4 thoughts on “When is the Struggle TOO Real?”
This. 100% this. I often wonder where this mentality comes from: is it library anxiety, fear of asking “a stupid question”, or a hangover from elementary and secondary education “eyes on your own paper” idea that “not doing your own work” is a form of cheating? And how does this model and mentality actually help students? I’ve never had a job where I was penalized for asking for help, feedback, or bouncing an idea off someone.
I had a class this week that by certain standards was a total fail. Keyword brainstorming was rushed, we ran out of time to even search in a database. That’s because after doing an individual knowledge inventory on their topics I made them talk in small groups. And the groups were asked not only to give feedback about the topic but advise about resources, search strategies, etc. and it was amazing how into they were and how much they got out of it. And none of these (first year) students had ever asked their peers for feedback or help on a project before.
So I’d been feeling pretty bummed that that class was so bad, but I feel better now – because if the skill those students took away was open up their process to others and reap the benefits of their different points of view hopefully the other mechanical “library stuff” will fall into place when it needs to.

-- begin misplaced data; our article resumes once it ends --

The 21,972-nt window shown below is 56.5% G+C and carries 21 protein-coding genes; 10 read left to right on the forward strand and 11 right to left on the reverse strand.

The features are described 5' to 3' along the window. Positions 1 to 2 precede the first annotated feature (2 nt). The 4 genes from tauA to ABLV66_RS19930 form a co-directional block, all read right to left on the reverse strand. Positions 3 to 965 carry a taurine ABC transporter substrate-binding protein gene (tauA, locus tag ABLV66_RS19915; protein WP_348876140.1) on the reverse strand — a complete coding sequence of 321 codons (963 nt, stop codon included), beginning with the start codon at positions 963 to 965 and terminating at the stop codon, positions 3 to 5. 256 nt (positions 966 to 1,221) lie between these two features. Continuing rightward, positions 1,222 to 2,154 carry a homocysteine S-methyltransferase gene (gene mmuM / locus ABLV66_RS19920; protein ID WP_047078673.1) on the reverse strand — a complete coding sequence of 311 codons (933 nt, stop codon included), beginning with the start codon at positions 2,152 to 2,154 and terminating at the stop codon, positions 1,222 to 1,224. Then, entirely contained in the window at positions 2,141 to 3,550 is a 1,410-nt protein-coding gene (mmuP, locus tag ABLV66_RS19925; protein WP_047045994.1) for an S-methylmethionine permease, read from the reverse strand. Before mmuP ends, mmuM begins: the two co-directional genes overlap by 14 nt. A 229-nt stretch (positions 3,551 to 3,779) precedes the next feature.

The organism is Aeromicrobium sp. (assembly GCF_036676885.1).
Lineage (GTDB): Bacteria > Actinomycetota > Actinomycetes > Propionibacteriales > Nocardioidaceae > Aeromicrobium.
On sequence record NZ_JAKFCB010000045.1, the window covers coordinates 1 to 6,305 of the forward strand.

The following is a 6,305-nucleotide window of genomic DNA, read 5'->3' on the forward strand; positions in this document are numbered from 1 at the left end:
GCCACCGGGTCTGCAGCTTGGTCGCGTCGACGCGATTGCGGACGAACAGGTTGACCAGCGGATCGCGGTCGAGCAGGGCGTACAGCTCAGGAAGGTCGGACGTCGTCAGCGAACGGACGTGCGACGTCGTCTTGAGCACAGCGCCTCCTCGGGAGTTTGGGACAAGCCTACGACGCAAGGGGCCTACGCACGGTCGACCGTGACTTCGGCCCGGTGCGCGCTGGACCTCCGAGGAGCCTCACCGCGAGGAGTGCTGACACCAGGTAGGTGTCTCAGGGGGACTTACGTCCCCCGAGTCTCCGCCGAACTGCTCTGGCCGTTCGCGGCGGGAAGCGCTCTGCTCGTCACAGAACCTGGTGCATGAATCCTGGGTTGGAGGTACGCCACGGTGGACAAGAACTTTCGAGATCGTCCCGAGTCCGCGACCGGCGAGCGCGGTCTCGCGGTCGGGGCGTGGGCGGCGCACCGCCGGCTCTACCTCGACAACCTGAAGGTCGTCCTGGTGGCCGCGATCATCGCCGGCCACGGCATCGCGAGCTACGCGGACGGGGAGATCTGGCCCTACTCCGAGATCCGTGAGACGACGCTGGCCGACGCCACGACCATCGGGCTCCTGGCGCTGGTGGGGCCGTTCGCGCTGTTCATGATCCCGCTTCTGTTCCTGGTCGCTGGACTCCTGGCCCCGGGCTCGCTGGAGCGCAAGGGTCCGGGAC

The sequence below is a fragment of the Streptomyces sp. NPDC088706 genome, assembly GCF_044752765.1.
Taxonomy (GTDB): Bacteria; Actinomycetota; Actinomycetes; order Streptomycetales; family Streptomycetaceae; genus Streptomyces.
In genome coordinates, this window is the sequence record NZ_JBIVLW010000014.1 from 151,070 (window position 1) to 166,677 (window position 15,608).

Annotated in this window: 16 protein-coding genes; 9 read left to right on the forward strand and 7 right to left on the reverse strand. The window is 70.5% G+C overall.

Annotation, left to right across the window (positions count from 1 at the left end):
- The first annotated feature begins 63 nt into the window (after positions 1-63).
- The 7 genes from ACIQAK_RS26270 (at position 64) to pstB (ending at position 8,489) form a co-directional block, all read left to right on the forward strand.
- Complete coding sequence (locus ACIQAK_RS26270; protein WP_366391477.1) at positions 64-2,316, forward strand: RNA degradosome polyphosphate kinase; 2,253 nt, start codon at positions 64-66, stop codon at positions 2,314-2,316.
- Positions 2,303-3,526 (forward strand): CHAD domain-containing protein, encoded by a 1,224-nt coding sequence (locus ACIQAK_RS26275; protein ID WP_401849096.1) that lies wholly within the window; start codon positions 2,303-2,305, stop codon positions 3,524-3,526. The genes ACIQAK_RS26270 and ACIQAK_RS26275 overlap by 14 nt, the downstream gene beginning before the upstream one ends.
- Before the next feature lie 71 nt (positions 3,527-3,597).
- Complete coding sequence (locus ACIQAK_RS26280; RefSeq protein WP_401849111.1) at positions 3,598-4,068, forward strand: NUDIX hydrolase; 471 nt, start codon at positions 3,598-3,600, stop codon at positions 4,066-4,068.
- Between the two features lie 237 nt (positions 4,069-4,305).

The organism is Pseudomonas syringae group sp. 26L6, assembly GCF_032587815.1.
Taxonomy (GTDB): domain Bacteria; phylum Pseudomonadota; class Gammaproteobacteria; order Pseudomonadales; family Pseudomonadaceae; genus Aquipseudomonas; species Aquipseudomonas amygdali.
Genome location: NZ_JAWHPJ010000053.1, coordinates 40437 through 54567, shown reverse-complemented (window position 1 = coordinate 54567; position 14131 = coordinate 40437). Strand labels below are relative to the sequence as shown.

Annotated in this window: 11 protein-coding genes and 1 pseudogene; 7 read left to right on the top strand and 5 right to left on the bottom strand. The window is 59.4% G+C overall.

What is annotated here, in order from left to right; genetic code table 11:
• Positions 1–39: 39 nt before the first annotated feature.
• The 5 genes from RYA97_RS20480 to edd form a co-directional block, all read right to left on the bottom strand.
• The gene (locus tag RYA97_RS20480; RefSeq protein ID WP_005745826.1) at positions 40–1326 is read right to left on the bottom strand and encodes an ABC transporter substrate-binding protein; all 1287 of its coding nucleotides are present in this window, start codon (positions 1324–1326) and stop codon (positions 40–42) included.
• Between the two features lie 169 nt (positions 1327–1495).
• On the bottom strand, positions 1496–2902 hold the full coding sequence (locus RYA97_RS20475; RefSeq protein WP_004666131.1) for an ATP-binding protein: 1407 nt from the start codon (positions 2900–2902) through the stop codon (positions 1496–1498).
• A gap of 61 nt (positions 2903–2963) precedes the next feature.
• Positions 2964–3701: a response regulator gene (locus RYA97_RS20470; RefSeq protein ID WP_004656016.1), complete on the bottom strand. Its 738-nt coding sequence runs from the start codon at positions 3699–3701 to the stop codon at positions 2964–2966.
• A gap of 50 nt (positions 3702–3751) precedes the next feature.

So – the Biblical Foundations course I provided information literacy and research support for had students reading, researching, and writing in pairs for the entire semester. And they wrote every week (2-3 page papers). Each week was based on different text, a different question they developed, and the use of basic reference tools in religious studies. Over the semester they wrote 13-14 papers, had no other assessment, and pairs presented every Friday.
They wrote reflective essays at the end. I have copies of several years’ worth. They are AMAZING. The learned slowly, had weeks with setback, figured out when the problem was the question they asked, and when it was their choice of tools, or when it was their conflicting schedules. Was it failure? Sort of. But their ability to see how they learned and write about it was amazing. And it reduced anxiety by being a model of practice.
I have been wanting to write something about those classes for a few years. The essays are inspiring to me.
They key to that class you taught with Katharina was the total focus on process. I remember thinking it was SO AMAZING at the time. It was all about the reflection–what questions did they ask and what did they learn? I really think you should write something about this process model. I’d read it!
Thanks, Amanda! I too have had the experience in class where students seem surprised–or even reluctant–to talk to one another. I find in particularly shocking in classes where there are students working on very similar research ideas. In our work we regularly bounce ideas off one another. It’s not only OK, it’s expected! I think you can count this class in the WIN category. Learning to talk to one another, offer helpful feedback and ask for help are all important skills to learn.